It's a whole different feeling among players. I don't think we can ever get the game out of our blood even as we get older and have families. Charlie Leibrandt is still in the game. I talked to Paul Assenmacher. Charlie does some high school coaching and so does Assenmacher. You never truly get away from the game.
It's a great game, and I'll be completely honest with you. I feel like I owe something to the Atlanta Braves for what I have become as a person and as a professional.
JH: That's great to hear. It's not something you hear everyday from a professional athlete.
JB: Thank you. I truly believe that if I can give back to the organization through a player, then that's what I want to do.
JH: Do you have any sense of the players who may wind up at AA with you this year?
JB: It really always goes down to the end of spring training. If you look at the Myrtle Beach roster, (Jarrod) Saltalamacchia looks like someone who will be there (at AA)
JH: That should be interesting. He's one player who has stardom written all over him.
JB: He really does. He had a great offensive year and played well in the Arizona Fall League. Then I guess he went on to play in the Pan Am Games (for team USA).
He still has a lot to learn, but if he's open to learning, he'll be well on his way. If fact, he actually already is on his way.
JH: I read that you're very familiar with the Pearl/Jackson area. You have friends from the area and your wife is from Louisiana. Could you have imagined a smoother transition than this?
JB: Well so far it's been great. We're very excited about it. My wife is from nearby Louisiana, about an hour away. It has been a real blessing. My wife is looking forward to it. It's really going to be fun for the whole family and that's the way it should be.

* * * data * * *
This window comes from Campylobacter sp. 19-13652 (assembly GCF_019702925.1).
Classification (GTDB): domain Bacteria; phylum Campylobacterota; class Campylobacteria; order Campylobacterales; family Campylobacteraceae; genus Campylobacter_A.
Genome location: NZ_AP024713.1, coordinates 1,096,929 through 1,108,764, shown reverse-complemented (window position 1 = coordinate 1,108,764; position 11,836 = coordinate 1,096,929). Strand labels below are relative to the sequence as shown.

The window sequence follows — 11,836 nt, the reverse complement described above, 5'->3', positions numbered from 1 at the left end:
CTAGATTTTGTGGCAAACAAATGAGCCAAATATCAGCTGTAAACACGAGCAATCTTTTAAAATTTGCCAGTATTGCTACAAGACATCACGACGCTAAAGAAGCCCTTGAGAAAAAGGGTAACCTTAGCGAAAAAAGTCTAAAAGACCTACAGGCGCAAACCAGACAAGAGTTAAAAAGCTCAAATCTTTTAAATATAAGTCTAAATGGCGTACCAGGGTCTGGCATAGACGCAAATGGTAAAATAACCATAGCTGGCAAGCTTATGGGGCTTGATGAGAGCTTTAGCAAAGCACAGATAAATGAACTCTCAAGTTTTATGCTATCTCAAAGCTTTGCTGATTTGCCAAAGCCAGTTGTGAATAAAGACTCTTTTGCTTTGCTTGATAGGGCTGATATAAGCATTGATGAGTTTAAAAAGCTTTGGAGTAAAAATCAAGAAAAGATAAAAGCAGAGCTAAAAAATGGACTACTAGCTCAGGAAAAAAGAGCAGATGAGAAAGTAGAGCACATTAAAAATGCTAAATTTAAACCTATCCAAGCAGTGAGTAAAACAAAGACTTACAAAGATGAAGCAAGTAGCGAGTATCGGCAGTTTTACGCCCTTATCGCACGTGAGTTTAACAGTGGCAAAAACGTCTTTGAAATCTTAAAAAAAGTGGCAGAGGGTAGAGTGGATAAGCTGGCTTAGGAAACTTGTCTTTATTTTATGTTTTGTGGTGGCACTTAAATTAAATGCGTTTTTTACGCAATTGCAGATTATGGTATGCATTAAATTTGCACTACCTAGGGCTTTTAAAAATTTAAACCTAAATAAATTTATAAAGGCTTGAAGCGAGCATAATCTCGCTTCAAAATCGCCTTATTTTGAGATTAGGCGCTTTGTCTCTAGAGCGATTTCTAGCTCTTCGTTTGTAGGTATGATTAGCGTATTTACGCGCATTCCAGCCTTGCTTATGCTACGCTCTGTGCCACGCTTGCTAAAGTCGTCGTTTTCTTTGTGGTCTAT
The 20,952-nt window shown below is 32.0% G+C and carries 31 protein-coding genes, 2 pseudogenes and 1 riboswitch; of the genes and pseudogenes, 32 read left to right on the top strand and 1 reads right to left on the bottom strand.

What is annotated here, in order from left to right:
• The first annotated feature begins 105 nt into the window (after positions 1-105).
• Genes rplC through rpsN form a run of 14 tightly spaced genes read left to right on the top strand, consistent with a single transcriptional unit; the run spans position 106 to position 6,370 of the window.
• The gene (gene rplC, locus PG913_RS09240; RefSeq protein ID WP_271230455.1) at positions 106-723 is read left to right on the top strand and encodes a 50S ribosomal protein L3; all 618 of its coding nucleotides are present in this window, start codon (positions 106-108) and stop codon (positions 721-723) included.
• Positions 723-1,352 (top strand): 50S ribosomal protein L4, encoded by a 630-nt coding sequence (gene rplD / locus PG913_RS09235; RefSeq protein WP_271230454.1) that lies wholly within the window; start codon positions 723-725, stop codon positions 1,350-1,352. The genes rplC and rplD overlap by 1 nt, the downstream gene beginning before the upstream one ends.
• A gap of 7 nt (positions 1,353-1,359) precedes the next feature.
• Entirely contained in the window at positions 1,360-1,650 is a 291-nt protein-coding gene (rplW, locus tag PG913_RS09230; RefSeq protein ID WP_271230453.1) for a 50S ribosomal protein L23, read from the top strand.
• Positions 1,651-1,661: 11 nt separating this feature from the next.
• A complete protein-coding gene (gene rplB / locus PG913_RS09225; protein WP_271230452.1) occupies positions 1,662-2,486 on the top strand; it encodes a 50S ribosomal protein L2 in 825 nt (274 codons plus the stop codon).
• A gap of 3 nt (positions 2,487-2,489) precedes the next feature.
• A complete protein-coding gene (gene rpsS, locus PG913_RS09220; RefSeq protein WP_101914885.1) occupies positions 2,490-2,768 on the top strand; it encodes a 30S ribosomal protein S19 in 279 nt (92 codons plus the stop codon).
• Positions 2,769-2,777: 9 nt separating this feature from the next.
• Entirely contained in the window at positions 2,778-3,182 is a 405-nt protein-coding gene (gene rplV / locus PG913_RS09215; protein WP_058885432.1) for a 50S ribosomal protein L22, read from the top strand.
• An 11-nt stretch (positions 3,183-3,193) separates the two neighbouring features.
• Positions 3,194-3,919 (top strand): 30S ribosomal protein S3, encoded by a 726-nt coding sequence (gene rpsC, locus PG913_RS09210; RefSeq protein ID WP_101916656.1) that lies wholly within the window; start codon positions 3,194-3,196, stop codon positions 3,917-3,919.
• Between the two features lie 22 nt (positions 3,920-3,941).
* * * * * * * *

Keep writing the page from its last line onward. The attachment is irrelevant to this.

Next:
JH: I heard the kids in the background this morning. How old are your kids?
JB: I have a little girl who's 5 and a little boy who's 2, and I'm sure he's the one who was screaming.
JH: (Laughs)...Did you get a chance to talk to Brian Snitker at all?
JB: I was in Pearl many times last year as a roving instructor and I obviously know Brian for a long time. We never talked about this managerial position (specifically). But I talked to him in the instructional league, and we knew something was going to happen, but we just didn't know where I was going to go.
I have a tremendous amount of respect for Snit. He's been instrumental in my career. He's a good solid person who provides a foundation for guys like me. I'm sure he's excited for me to get this position so young. Not only is it exciting for him to see players reach the big leagues, but it's also satisfying for him to see coaches follow in his footsteps.
JH: Well it's been a privilege having you here today Jeff. You have had a great career and you've always been a pleasure to watch. It's only fitting for the Braves to bring back a guy who always gave his all and had the work ethic of a real professional.
JB: Thank you. That's very flattering. I'm really looking forward to the opportunity this season.
JH: Enjoy the holidays and we'll see you this spring.
JB: Thank you. Have a great holiday.